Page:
Birds Identified In Ancient Egyptian Mural 3300 Years After It Was Painted – Forbes


An ancient naturalistic wall painting depicting birds from Dynastic Egypt is so skillfully rendered that the actual species can be identified
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This painting is a facsimile of a scene of marsh life that formed a continuous frieze in the … [+] so-called ‘Green Room’ in the North Palace at Amarna. (Artist: Nina de Garis Davies (1881–1965) and Norman de Garis Davies (1865–1941).)
More than 100 years ago, a team of archaeologists excavating the North Palace in the Egyptian city of Amarna unearthed a 3,300 year old wall painting of birds and wildlife in a lush marsh that was so carefully observed and skilfully rendered that it is possible to identify the species depicted.
This lavish mural, filled with images of water lilies, papyrus plants and birds is often described as “a masterpiece”. It decorated the walls of “a relaxation chamber”, now referred to as the “Green Room”, within the palace. The Green Room was probably designed to create a serene sensory experience for rest and relaxation by Princess Meritaten and her staff.
The North Palace dates from the late Eighteenth Dynasty (ca. 1353–1336 BCE). It is located at Tell el-Amarna (or simply, ‘Amarna’) in Egypt. This was a short-lived capital city, known then as Akhetaten (’the horizon of the Aten’), built some time between 1347 and 1332 BCE by Pharaoh Akhenaten. The city was abandoned shortly after Pharaoh Akhenaten’s death in 1332 BCE, probably because Akhenaten was viewed as something of a heretic by the polytheist society of the time after he changed Egypt’s religion to focus on just one god, Aten, the sun god. (Pharaoh Akhenaten’s son, Tutankhamun, later reversed this breach in protocol.)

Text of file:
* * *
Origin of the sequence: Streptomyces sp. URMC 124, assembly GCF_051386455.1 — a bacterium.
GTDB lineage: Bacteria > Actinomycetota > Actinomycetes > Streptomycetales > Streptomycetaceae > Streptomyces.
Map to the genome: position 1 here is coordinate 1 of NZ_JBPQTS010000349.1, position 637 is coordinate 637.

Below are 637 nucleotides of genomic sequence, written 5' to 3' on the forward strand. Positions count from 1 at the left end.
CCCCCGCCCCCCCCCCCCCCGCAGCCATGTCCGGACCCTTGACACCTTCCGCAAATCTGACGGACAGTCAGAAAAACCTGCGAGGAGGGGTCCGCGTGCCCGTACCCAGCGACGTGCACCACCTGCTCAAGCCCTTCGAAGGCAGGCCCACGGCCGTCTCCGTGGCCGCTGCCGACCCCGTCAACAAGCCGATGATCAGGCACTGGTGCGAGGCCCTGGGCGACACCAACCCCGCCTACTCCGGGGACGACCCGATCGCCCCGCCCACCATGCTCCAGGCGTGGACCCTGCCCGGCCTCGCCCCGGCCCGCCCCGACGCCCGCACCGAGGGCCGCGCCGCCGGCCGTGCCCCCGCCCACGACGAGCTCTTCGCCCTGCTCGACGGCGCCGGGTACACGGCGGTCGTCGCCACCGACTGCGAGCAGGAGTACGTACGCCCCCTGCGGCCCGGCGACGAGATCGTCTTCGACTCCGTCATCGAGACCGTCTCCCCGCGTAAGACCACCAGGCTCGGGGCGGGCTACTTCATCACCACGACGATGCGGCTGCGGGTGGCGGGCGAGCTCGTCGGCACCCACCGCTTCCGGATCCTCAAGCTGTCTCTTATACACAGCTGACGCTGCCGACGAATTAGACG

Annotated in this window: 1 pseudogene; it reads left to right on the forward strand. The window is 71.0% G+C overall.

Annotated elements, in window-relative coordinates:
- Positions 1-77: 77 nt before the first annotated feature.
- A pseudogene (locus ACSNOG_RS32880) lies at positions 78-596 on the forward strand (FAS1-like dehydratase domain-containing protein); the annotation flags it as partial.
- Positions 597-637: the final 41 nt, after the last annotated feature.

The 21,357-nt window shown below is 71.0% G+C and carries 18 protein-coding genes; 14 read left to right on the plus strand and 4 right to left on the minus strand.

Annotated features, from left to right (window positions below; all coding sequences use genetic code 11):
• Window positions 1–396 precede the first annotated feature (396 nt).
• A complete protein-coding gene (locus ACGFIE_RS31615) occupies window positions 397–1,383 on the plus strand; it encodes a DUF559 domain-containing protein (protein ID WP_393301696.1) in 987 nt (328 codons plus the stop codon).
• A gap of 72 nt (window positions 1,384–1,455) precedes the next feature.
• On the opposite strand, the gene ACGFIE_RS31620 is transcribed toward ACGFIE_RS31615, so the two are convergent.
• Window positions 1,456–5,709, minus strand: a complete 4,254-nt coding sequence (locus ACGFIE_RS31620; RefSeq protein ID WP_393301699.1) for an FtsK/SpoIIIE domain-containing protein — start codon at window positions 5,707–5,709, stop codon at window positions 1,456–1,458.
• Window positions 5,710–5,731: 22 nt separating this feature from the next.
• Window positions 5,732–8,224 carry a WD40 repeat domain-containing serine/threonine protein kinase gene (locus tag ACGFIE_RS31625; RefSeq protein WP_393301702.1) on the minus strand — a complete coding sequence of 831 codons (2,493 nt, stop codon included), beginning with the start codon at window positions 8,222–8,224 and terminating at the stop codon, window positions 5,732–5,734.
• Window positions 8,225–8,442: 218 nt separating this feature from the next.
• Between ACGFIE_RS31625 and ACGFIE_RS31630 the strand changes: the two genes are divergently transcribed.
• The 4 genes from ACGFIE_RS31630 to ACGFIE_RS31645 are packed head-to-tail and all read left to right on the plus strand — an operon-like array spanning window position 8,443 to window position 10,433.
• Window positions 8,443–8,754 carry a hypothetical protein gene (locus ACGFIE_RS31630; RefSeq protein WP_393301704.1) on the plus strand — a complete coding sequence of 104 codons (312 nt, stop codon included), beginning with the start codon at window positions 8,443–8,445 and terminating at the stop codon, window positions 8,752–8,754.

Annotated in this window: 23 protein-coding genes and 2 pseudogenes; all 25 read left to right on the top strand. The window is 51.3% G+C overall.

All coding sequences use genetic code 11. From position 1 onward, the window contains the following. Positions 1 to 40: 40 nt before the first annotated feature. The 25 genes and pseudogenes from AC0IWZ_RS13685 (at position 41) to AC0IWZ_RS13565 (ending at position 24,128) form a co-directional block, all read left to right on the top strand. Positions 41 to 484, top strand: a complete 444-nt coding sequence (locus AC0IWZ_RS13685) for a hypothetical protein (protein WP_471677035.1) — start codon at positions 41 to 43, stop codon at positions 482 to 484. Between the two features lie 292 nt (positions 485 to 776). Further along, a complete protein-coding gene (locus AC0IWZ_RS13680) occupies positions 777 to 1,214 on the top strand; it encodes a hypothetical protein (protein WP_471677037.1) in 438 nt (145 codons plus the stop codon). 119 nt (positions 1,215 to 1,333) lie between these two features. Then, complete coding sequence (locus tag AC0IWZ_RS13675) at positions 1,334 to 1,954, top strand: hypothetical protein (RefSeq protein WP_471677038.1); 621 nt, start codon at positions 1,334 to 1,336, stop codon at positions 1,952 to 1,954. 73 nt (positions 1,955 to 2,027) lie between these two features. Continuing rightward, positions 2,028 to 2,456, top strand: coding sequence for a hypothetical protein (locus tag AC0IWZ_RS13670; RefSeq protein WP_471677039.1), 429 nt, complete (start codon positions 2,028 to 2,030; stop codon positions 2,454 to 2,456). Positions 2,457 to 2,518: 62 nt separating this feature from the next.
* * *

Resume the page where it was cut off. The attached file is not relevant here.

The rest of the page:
The Amarna Palace is located about 186 miles (300 kilometers) south of Cairo, the current capital of Egypt (Figure 1).
F I G U R E 1: Geographic location of Tell el-Amarna.
The North Palace may have been originally built for either Nefertiti (Akhenhaten’s queen) or Kiya (a queen who was prominent in the earlier part of Akhenaten’s reign), according to inscriptions discovered in the North Palace. But it was later converted into a palace for his eldest daughter and heiress, Princess Meritaten, whose name meant “she who is beloved of Aten”, in reference to the sun deity worshiped by her father.
Meritaten’s Palace is an isolated building facing the river Nile, located between the North Suburb and the North City (Figure 2). This ancient structure was originally excavated by the Egyptian Exploration Society between 1923 and 1925.
F I G U R E 2. Locations of the North Palace, the North-East Court and the Green Room, Amarna … [+] (original plans by B. Kemp). (doi:10.15184/aqy.2022.159)
Shortly after the palace was abandoned, the ceiling and upper walls collapsed. The rubble protected and preserved the lower portions of the walls and the painted plaster panels of the masterpiece.